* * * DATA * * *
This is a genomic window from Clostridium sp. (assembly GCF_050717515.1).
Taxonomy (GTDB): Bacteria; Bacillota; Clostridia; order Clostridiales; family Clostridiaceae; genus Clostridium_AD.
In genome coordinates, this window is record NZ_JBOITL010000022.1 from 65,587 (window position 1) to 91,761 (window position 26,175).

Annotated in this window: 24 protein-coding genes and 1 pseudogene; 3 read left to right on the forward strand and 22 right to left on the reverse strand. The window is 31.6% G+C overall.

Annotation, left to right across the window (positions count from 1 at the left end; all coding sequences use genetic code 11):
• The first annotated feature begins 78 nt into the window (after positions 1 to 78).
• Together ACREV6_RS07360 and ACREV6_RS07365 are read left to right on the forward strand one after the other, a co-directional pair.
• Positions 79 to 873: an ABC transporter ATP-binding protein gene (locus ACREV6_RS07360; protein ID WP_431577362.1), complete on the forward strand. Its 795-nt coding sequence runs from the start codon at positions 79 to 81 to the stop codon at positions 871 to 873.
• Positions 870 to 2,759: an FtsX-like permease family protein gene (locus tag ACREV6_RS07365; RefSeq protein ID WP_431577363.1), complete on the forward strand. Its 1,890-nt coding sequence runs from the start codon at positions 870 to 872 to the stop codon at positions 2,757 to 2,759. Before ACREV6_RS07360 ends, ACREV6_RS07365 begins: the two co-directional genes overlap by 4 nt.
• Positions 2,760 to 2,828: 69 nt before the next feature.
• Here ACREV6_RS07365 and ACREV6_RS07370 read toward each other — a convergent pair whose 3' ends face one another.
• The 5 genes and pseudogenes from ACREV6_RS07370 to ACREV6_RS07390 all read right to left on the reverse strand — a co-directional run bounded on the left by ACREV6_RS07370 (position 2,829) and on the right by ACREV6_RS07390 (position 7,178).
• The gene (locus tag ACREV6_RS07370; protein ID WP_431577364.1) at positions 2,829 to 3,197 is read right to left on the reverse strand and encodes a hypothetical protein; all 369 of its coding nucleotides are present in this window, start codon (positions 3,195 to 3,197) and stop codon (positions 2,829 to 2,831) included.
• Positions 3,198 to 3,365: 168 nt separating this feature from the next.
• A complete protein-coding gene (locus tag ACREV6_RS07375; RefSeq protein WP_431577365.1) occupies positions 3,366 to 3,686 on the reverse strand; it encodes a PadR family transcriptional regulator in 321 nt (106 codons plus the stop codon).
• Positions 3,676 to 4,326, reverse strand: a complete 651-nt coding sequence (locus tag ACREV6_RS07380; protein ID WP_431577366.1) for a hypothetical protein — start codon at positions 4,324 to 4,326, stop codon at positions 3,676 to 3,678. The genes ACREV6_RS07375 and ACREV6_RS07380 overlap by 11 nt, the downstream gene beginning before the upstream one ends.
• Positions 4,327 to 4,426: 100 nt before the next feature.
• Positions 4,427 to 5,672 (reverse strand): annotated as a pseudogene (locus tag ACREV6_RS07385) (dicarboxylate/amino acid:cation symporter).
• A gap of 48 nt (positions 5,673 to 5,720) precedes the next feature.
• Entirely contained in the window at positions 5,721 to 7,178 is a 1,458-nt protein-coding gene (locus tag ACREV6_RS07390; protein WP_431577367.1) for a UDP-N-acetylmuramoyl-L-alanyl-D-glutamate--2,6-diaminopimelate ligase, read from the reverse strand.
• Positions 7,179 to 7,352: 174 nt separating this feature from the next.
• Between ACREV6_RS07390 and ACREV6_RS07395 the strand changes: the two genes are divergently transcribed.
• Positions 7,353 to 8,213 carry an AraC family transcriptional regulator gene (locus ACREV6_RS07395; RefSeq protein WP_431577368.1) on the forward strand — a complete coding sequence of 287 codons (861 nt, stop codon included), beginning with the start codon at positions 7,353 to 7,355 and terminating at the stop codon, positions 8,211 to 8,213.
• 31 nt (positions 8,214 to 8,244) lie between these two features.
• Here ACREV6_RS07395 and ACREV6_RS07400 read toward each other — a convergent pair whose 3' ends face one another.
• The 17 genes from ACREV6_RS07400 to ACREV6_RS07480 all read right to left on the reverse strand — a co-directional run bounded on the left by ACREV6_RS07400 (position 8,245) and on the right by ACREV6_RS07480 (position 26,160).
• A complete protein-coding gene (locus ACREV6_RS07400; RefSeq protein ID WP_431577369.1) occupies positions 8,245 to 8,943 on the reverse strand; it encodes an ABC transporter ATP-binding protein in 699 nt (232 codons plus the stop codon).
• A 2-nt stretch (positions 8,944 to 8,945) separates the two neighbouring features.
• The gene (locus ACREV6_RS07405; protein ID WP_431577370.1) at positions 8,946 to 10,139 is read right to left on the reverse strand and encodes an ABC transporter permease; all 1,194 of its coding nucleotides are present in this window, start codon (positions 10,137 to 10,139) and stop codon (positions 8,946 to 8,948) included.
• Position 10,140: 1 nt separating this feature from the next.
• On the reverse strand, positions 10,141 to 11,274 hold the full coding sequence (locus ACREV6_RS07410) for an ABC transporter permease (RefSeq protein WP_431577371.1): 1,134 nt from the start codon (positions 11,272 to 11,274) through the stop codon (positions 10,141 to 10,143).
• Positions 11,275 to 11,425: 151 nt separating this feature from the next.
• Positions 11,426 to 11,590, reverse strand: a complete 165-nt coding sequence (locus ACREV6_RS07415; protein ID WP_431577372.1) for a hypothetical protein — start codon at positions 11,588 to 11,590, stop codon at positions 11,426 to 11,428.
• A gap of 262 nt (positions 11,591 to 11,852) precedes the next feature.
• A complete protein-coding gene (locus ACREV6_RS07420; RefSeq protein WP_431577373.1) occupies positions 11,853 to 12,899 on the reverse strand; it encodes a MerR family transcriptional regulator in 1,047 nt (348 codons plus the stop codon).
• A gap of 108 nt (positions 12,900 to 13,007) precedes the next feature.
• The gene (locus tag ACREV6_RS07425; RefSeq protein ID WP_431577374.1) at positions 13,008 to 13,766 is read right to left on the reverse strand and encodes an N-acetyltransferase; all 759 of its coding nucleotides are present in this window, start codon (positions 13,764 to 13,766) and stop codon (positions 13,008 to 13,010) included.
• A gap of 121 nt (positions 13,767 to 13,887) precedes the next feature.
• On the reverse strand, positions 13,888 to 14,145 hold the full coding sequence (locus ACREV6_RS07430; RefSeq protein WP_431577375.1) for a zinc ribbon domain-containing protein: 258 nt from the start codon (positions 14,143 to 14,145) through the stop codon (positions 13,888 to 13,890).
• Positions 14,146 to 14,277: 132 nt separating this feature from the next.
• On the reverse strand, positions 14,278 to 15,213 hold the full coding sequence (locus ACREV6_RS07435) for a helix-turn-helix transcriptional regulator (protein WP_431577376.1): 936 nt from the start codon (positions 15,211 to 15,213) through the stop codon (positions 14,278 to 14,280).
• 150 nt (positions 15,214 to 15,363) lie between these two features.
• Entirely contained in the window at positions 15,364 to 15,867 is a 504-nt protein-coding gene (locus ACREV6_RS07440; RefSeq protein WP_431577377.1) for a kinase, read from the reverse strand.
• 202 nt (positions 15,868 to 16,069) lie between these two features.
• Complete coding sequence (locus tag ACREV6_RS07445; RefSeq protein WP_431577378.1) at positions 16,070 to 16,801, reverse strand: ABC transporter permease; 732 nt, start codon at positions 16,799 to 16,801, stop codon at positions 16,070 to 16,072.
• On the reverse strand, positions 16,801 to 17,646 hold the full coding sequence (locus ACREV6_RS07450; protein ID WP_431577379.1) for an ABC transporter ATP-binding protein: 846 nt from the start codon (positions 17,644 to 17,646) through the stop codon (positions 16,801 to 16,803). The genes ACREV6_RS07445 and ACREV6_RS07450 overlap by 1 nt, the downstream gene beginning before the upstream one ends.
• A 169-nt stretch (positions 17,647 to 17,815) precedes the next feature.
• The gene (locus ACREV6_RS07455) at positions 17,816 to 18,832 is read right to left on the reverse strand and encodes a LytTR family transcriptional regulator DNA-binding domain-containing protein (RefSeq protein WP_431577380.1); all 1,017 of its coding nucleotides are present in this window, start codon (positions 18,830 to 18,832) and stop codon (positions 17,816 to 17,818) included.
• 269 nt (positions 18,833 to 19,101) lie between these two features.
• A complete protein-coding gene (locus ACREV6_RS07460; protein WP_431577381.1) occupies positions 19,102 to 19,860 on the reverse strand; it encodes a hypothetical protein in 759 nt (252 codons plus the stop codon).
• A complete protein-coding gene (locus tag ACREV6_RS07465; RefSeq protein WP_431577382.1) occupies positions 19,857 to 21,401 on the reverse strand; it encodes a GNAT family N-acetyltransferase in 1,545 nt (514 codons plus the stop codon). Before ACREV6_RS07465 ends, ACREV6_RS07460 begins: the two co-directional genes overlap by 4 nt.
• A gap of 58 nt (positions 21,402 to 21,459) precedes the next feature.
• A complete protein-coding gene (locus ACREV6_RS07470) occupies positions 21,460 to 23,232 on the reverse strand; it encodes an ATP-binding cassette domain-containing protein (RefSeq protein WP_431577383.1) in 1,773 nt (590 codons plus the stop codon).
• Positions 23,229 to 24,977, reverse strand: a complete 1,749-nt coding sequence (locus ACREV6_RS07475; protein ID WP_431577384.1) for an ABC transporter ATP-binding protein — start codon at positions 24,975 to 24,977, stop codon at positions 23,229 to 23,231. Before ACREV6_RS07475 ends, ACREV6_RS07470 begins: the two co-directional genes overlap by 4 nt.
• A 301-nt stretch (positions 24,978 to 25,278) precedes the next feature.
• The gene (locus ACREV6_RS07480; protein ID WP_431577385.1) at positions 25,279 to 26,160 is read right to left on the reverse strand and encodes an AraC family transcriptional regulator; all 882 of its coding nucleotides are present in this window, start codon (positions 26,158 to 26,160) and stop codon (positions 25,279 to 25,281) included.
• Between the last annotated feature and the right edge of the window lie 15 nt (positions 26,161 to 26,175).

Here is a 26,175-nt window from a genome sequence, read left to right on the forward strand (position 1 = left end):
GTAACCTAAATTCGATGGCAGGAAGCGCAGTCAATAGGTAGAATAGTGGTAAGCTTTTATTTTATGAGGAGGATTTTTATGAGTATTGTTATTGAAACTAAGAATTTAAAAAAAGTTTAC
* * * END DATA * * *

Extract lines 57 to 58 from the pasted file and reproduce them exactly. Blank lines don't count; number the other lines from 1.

• Between the last annotated feature and the right edge of the window lie 15 nt (positions 26,161 to 26,175).

Here is a 26,175-nt window from a genome sequence, read left to right on the forward strand (position 1 = left end):